Firefighter Steven Pollard of Ladder 170 fell off the Mill Basin Bridge on the Belt Parkway to his death one year ago Tuesday, Jan. 7, while helping crash victims on the highway.
After a year of pain for his family and colleagues, Pollard’s service was celebrated Monday with the dedication of a memorial plaque at the Canarsie firehouse where he served.
Many in attendance remembered Pollard as a quiet worker who dedicated himself into becoming a better firefighter. The fun-loving Marine Park resident, from a proud firefighting family, was also regarded as an avid fisherman and lover of sports who was also devoted to his girlfriend, Brianna Turkel.
“He loved fishing and would go every chance he could go,” said his brother, Ray Pollard Jr., a firefighter in Ladder 102 after viewing his photo in the highly crafted memorial. “He was the kind of guy who can catch a fish in a swimming pool.”
Pollard’s family toured Ladder 170 on Monday, proudly observing the many reminders of his life and memorials to his dedication. The most striking memorial was built of red brick, white concrete framing and red cornice, encased with a mahogany and a well lit window. Inside was his turnout coat, helmet, and two pictures – one of him in a suit at a party, the other holding a 37 pound stripe bass he caught near the Verrazano Bridge.
Ray Pollard Jr. joined his parents, Janet and his father Ray Pollard Sr. a firefighter for 32 years from Ladder 114 and other family members. Steven’s girlfriend Brianna joined them next to the plaque unveiling, wiping a tear while listening to the Fire Department Pipes and Drums.
Monsignor John Delendick blessed the plaque and recalled being there 20 years earlier, when three firefighters from the same house were killed in a high-rise fire flash-over in Starrett City.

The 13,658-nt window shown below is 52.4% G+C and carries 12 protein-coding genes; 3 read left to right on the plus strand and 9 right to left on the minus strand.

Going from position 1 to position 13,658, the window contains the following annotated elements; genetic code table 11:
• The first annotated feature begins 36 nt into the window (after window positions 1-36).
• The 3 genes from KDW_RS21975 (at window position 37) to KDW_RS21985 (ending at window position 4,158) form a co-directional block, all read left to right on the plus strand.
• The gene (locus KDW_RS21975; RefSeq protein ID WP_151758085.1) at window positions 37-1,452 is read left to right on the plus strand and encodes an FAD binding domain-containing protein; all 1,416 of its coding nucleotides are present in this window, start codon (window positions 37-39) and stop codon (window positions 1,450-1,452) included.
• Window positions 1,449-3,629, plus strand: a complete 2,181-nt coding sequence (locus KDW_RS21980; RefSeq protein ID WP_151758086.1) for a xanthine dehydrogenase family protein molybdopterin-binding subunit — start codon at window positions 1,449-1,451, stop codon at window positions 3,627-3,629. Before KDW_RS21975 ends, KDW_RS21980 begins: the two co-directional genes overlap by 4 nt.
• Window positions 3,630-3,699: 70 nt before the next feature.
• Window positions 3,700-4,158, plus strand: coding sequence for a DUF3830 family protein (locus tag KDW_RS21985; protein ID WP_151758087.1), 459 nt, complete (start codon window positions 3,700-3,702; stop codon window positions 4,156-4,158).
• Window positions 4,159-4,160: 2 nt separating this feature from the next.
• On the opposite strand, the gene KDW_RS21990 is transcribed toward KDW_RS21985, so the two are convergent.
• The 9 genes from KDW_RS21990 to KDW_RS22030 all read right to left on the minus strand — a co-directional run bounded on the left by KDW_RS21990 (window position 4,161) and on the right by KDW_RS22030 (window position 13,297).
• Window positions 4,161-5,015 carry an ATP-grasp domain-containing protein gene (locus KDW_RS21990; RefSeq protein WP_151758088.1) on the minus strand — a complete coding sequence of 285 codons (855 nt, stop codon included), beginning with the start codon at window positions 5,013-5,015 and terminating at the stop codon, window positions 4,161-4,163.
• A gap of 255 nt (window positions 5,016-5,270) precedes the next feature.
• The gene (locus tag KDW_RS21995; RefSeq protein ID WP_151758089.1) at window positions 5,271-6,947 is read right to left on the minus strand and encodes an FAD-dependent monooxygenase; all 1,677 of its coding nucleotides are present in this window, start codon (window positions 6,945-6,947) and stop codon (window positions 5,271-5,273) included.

Pollard’s good friend, Timmy Klein, remembered sharing an occasional Budweiser with his friend. But he more fondly called the fallen firefighter “Captain America – a silent hero,” who he said was a “gentle giant” and “an officers dream.”
“He may have only been with us for a year and a half, but he left a lasting impression on everyone here in Canarsie,” Klein recalled. “It may not have been through his words, as we all know he was a man of few, but more importantly by how he carried himself and his willingness to learn on the job.”
Captain James Quinn remembered Firefighter Pollard said “there isn’t a day that goes by that I don’t think about Steven.”
Quinn remembered that fateful day when Pollard slipped between the gap in the bridge that divided the Belt Parkway.
“I know I can’t go back but he and his family will forever be in my heart,” Quinn said. “He was very quiet, he wouldn’t have much to say even during drills, he would every once in a while, give you a little nod or give you a great smile. Sometime around the holidays, he started talking about his girlfriend – he just lit up. He didn’t say much about anything, but he loved Brianna, and we were really happy for him.”
Fire Commissioner Dan Nigro said Pollard, who excelled at the academy, was “born to be a firefighter.”
“He was a brave young man who was living a life of service,” Nigro said. “He knew he could make a difference in his community – this was a job he was born to do. It was a job he loved because protecting life and property was in his DNA – following in the footsteps of his father and brother – a dream he had since he was a boy.”
Mayor Bill de Blasio praised Pollard for his dedication to the city that he loved and pledged the city would be there for the family always.
“He would meet a stranger and be there in their moment of need, reach out and be their savior, that’s who he was,” de Blasio said. “Not only did he have physical strength – Captain America as they called him – [he had] personal human strength to put himself forward for others.”
A large contingent of NYPD highway officers were also on hand to honor Pollard, some of whom were there the night he fell from the highway, a stones throw from their stationhouse.
“We were there that day, the next day and anytime they need us,” said Inspector Steven D’Ulisse, commanding officer of Highway 2.
Gerard Trigria, a life-long friend of Pollard in Marine Park where they grew up, said, “if he wasn’t fighting fires, he was out fishing.” He said they used to fish off Breezy Point, sometimes near Kennedy’s pier, wrecked by Hurricane Sandy in 2012.
“I went with him a few times, but him and his buddy would go all the time,” Trigria said. “He was a great guy and fun to be with.”
Since Pollard’s death, when firefighters go out to a crash on the Belt Parkway at the Mill Basin Bridge, they receive a verbal warning from dispatchers warning of the gap that took Pollard’s life. Despite the Department of Transportation exploring options to make the gap safer, no changes to the bridge were ever made.